SIDELIGHTS:

A longtime editor for the Book-of-the-MonthClub, David Willis McCullough has compiled anthologies and written histories and a mystery series. His People, Books, and Book People is a collection of short interviews with ninety authors whose books were marketed through the Book-of-the-Month Club. The interviews originally appeared in the Book-of-the-Month Club News "Eye on Books" column. "This is not a book to inspire adulation—either of interviewees or interviewer," maintained Marilyn Murray Willis in the Los Angeles Times Book Review. "What the reader does feel, however, is a quiet sense of admiration for the creative process. Reading McCullough's book is like taking a stroll with someone who has accomplished what you'd like to be able to do. The big and small legends of the literary world appear delightfully approachable."

Brooklyn … and How It Got that Way is an illustrated look at the history of the New York borough. "McCullough has captured a lot of it [the Brooklyn story] in his sparklingly written, soundly researched account," reported Frances A. Koestler in the Washington Post Book World. "As with most local histories, it's the raisins and not the bran that make this book worth reading," remarked Voice Literary Supplement critic Bill McKibben. McCullough's topics include seventeenth-century Brooklyn and its founder, Henry Hudson, the beginnings of the Brooklyn Dodgers baseball team, local celebrities, the development of Coney Island, the construction of the Brooklyn Bridge, and the ghettoization of the borough.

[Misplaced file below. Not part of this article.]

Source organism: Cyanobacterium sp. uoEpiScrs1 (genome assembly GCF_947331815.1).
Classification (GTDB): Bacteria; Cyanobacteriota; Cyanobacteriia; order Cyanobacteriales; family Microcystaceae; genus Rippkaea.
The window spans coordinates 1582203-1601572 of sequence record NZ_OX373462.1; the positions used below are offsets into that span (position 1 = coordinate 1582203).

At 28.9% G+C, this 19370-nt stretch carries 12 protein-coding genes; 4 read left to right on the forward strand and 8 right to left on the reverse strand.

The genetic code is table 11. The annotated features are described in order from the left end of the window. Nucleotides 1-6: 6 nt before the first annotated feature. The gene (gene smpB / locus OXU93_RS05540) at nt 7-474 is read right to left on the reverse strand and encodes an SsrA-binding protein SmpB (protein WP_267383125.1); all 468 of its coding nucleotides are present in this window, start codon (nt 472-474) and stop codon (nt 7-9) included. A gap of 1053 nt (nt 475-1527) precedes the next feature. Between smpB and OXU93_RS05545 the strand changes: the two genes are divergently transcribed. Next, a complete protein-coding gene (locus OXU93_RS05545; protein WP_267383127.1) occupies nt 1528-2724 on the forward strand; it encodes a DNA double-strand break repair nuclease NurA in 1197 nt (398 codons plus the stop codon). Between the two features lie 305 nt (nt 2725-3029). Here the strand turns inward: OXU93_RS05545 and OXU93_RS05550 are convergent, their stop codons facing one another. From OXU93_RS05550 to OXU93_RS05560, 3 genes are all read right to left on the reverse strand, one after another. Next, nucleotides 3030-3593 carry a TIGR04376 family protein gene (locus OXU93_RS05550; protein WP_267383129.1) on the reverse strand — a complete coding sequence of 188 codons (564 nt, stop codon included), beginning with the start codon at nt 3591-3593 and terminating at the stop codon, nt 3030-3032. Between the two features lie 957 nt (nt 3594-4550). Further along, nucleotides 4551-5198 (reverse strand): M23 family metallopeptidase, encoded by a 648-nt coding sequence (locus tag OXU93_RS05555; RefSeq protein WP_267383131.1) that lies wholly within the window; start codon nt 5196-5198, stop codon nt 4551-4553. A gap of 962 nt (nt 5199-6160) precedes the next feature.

McCullough also has compiled an anthology of crime stories, City Sleuths and Tough Guys: Crime Stories from Poe to the Present, which begins with selections from nineteenth-century writers and provides representative samples from more recent masters. He further embraced the detective genre with a pair of his own mysteries, Think on Death: A Hudson Valley Mystery and Point No-Point: A Ziza Todd Mystery, both of which are set in New York and feature Ziza Todd, a young Presbyterian minister. The plot of Think on Death revolves around the revelation of family secrets in a nineteenth-century Utopian community and a long-lost heir to a fortune. In her review of Think on Death in the New York Times Book Review, Marilyn Stasio commented that "cool, clear and mighty refreshing to encounter in a first novel, David Willis McCullough's fluid prose might have tumbled down the slopes of the Catskill Mountains." In Point No-Point, Ziza Todd returns to solve the mystery of a high school student's death on the Hudson River waterfront.